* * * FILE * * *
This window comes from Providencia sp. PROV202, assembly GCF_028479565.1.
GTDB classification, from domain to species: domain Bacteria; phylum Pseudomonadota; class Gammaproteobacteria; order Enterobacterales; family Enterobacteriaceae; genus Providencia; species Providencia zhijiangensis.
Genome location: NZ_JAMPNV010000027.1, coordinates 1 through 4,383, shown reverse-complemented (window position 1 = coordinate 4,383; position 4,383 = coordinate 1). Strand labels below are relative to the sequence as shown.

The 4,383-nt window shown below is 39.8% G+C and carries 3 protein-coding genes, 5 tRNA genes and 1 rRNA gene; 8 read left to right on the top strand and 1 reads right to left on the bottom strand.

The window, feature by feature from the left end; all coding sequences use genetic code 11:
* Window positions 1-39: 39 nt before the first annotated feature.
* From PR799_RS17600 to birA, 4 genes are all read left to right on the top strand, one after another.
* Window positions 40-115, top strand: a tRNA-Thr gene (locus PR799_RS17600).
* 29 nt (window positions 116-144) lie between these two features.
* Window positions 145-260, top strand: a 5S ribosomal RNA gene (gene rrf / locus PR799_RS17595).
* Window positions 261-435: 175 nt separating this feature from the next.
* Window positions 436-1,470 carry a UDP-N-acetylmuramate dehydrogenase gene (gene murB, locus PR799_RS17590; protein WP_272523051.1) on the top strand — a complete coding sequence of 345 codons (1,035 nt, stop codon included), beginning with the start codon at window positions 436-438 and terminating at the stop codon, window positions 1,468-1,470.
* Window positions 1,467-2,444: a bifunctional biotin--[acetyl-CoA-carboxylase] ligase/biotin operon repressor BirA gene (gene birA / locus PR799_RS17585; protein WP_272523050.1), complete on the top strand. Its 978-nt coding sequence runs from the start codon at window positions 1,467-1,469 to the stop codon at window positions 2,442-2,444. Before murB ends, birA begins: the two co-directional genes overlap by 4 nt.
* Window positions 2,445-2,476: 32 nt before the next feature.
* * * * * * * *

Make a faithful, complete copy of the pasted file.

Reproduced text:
This window comes from Providencia sp. PROV202, assembly GCF_028479565.1.
GTDB classification, from domain to species: domain Bacteria; phylum Pseudomonadota; class Gammaproteobacteria; order Enterobacterales; family Enterobacteriaceae; genus Providencia; species Providencia zhijiangensis.
Genome location: NZ_JAMPNV010000027.1, coordinates 1 through 4,383, shown reverse-complemented (window position 1 = coordinate 4,383; position 4,383 = coordinate 1). Strand labels below are relative to the sequence as shown.

The 4,383-nt window shown below is 39.8% G+C and carries 3 protein-coding genes, 5 tRNA genes and 1 rRNA gene; 8 read left to right on the top strand and 1 reads right to left on the bottom strand.

The window, feature by feature from the left end; all coding sequences use genetic code 11:
* Window positions 1-39: 39 nt before the first annotated feature.
* From PR799_RS17600 to birA, 4 genes are all read left to right on the top strand, one after another.
* Window positions 40-115, top strand: a tRNA-Thr gene (locus PR799_RS17600).
* 29 nt (window positions 116-144) lie between these two features.
* Window positions 145-260, top strand: a 5S ribosomal RNA gene (gene rrf / locus PR799_RS17595).
* Window positions 261-435: 175 nt separating this feature from the next.
* Window positions 436-1,470 carry a UDP-N-acetylmuramate dehydrogenase gene (gene murB, locus PR799_RS17590; protein WP_272523051.1) on the top strand — a complete coding sequence of 345 codons (1,035 nt, stop codon included), beginning with the start codon at window positions 436-438 and terminating at the stop codon, window positions 1,468-1,470.
* Window positions 1,467-2,444: a bifunctional biotin--[acetyl-CoA-carboxylase] ligase/biotin operon repressor BirA gene (gene birA / locus PR799_RS17585; protein WP_272523050.1), complete on the top strand. Its 978-nt coding sequence runs from the start codon at window positions 1,467-1,469 to the stop codon at window positions 2,442-2,444. Before murB ends, birA begins: the two co-directional genes overlap by 4 nt.
* Window positions 2,445-2,476: 32 nt before the next feature.